So perhaps the solution is to take your VLE and mash it up a little. I started playing around in blackboard and pretty quickly realised that you can create links from it to external sites very easily, and make those sites your course start page within the secure bb environment. So inspired by Michael Wesch’s course site at netvibes, I’m playing around with a version for my course, with lots of RSS feeds from relevant blogs and sites. Add in student and staff blogs and create a course facebook, ning or myspace site and you are away. The IT dept are happy because you are still using their expensive gateway, you have a secure site that is password protected, and your students think that their course site looks way cooler than it used to.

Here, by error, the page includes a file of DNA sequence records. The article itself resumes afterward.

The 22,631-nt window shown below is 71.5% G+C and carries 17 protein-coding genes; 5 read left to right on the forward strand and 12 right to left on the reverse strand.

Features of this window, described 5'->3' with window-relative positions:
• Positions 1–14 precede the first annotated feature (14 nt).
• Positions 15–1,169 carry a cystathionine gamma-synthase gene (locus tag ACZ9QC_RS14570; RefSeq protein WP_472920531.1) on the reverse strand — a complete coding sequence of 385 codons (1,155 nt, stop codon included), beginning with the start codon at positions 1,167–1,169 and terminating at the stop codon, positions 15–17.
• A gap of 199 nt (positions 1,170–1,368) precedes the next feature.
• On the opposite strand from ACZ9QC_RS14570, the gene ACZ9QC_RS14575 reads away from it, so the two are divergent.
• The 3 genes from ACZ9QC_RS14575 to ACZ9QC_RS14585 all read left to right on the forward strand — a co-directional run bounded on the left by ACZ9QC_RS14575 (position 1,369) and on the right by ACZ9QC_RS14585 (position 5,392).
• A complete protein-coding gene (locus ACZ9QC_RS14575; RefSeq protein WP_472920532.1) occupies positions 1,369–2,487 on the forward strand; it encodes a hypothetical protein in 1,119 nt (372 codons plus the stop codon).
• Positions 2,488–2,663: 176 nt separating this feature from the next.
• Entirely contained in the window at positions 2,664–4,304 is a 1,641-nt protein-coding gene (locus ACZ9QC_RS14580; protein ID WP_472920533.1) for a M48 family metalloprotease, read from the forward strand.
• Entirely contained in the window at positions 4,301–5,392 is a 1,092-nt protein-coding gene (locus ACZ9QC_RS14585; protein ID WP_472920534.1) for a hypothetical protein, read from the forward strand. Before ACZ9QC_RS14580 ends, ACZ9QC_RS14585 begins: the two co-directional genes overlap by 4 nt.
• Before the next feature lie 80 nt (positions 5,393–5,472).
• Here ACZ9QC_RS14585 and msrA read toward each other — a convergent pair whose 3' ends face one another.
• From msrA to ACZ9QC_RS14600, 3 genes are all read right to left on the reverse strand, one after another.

Thoughts welcome from anyone else who has tried this approach.

Tuesday, July 15th, 2008

from citizen journalism to citizen educators??

In A Most Useful Definition of Citizen Journalism, Jay Rosen of NYU’s Journalism programme defines citizen media as

‘When the people formerly known as the audience employ the press tools they have in their possession to inform one another, that’s citizen journalism.’

That got me thinking as always as to how this insight about the media might be applied to education. So we could reframe it to say

‘When the people formerly known as the students employ the research tools they have in their possession to inform one another, that’s citizen educators.’